. Acreage award, frontier exploration, host community, gender rank high
Although the National Assembly’s passage of the Petroleum Industry Bill (PIB) 2021 signals hope, however, some of its provisions fall short on environment, social and governance (ESG) standards.
Ironically, the last bill passed by the 8th Assembly which tried to resolve these challenges with the Petroleum Industry Governance Bill (PIGB) 2018, never became an Act of Parliament, because Mr President refused to assent to the bill mostly over who holds the power to award or revoke oil block licences.
Fast forward to 2021, the executive PIB presented to the Assembly vested such powers on the Minister of Petroleum Resources, who incidentally has been the President of the Federal Republic of Nigeria since 2015.
Perhaps the power to award oil blocks is better understood against the backdrop that except for President Umaru Musa Yar’Adua, every other Nigerian president had arbitrarily abused this public trust.
The PIB 2021 is said to be “A Bill for an Act to Provide Legal, Governance, Regulatory and Fiscal Framework for the Nigerian Petroleum Industry, the Development of Host Communities; and for Related Matters.”
Chapter 1 of the 437-page bill, titled: Governance and Institutions Part I Vesting and Objectives, seeks to in 2(c) promote transparency, good governance and accountability in the administration of the petroleum resources of Nigeria; and (d) foster a business environment conducive for petroleum operations,” as borrowed from the PIGB.
Acreage award and revocation
The harmonised PIGB vested the power to award and revoke acreage licences on the Nigeria Petroleum Regulatory Commission. Section 6, defined the functions of the Commission to include: 1(r) conduct bid rounds or other processes for the award of any licence or lease required for petroleum exploration or production;
(s) Issue, modify, amend, extend, suspend, review, cancel and reissue, revoke and/or terminate upstream licences made in compliance with applicable laws and regulations.
The PIB may have broken a 13-year jinx, but it ignored the implications for transparency and accountability, as Section 3, which defines the Powers of the Minster, states in: (g) upon the recommendation of the Commission, grant Petroleum Prospecting Licences and Petroleum Mining Leases through the processes established in this Bill; and,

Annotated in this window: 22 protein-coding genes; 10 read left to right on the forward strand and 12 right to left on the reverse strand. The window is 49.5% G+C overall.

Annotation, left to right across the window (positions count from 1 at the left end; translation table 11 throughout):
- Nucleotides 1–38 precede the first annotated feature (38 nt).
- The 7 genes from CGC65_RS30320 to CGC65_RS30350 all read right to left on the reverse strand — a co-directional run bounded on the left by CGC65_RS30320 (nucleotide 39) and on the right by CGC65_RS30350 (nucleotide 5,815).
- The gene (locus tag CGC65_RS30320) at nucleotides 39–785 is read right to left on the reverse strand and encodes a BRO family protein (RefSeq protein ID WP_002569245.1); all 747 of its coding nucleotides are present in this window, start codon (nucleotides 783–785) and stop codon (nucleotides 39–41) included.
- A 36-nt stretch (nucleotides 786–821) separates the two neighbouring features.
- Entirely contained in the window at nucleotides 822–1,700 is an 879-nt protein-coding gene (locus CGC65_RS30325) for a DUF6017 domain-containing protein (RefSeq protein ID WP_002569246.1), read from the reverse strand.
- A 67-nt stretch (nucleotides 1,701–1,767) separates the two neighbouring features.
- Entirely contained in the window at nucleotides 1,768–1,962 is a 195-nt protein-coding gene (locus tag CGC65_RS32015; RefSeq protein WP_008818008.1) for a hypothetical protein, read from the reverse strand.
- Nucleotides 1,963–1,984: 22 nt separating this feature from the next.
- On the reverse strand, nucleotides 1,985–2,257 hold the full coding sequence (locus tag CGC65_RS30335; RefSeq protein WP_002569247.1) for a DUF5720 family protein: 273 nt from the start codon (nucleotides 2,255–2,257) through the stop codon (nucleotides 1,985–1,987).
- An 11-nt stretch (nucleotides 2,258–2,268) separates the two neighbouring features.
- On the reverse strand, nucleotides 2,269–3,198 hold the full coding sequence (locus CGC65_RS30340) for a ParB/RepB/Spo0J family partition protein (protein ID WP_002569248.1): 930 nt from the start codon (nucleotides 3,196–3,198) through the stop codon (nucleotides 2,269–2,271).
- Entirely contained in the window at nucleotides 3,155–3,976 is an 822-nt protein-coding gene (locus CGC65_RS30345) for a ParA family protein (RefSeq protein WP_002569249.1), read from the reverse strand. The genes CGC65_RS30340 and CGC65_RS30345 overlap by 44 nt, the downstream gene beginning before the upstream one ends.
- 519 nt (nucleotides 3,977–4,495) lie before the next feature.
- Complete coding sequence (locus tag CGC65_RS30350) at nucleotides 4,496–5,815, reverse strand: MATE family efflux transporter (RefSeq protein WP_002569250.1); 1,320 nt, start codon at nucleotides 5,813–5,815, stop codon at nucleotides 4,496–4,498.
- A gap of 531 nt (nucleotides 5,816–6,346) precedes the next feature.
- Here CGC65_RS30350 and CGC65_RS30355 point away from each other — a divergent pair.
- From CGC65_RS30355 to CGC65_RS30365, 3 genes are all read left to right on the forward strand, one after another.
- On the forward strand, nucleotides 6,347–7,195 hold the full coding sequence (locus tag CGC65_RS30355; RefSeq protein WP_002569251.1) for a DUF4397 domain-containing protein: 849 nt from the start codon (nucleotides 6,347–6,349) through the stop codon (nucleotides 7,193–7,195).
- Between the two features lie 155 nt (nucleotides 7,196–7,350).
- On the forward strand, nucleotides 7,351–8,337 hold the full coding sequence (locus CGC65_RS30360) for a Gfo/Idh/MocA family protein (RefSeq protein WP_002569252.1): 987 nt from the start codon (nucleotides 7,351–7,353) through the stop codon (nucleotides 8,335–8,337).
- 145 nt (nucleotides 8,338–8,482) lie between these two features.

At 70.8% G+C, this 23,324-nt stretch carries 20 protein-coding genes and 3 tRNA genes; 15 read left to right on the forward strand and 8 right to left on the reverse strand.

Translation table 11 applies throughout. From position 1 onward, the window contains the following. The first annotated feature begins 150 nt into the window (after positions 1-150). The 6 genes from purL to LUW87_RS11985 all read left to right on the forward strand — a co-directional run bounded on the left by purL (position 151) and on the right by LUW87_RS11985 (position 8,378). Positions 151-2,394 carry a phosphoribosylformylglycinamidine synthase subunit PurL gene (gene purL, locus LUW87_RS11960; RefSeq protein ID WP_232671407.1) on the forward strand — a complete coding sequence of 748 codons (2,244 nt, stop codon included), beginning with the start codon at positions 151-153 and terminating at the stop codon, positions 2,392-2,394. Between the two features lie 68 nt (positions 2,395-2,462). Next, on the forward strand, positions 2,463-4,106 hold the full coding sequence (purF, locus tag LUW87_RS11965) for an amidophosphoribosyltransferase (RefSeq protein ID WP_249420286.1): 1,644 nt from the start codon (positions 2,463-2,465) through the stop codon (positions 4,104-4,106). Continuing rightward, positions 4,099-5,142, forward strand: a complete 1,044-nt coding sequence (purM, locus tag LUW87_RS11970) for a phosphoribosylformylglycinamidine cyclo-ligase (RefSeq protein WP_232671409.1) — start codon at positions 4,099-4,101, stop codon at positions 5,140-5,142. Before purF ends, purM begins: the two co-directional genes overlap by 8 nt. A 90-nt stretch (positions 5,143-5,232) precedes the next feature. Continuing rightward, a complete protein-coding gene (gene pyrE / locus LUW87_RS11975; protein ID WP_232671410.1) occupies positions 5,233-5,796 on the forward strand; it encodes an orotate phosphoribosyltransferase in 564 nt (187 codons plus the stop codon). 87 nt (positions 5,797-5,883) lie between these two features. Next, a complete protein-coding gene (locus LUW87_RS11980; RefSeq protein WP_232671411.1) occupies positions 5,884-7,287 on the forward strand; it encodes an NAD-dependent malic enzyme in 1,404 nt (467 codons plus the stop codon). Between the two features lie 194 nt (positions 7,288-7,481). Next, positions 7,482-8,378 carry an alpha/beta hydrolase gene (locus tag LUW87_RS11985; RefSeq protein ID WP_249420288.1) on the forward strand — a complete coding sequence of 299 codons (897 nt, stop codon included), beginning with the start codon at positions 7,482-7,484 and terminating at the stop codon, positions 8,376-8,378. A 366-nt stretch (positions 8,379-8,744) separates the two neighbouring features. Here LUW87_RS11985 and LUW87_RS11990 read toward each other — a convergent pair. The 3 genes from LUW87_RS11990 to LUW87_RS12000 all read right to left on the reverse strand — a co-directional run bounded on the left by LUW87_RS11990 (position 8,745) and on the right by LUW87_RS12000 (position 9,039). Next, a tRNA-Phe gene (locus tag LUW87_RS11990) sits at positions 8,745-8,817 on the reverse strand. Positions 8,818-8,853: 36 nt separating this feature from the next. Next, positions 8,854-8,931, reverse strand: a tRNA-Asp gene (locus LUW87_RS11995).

(h) Upon the recommendation of the Commission and pursuant to the provisions of this Bill and the Regulations, revoke and assign interests in Petroleum Prospecting Licences and Petroleum Mining Leases.
A typical example played out in April, when the Department of Petroleum Resources (DPR), as the regulator of the industry, revoked four oil block licences belonging to Addax Petroleum Development Nigeria Limited due to the prolonged neglect of the assets. The decision was later reversed by the Presidency.
The power now vested on the minister or President as it were, is one of the reasons experts believe the PIB 2021 will receive presidential approval once it has been harmonised.
Who awards or revokes oil and gas acreage licences is not the only ESG issue in the bill, as deploying as much as 30% of the proposed NNPC Limited’s profit oil and gas into Frontier Exploration is another knotty point .
Section 8 of the new PIB, provides for the establishment of the Nigerian Upstream Regulatory Commission. Further down in Section 9 are the Functions of the Commission for Frontier Basins, a region that has not yielded the desired success despite the humongous amount being deployed for hydrocarbon search in commercial quantities.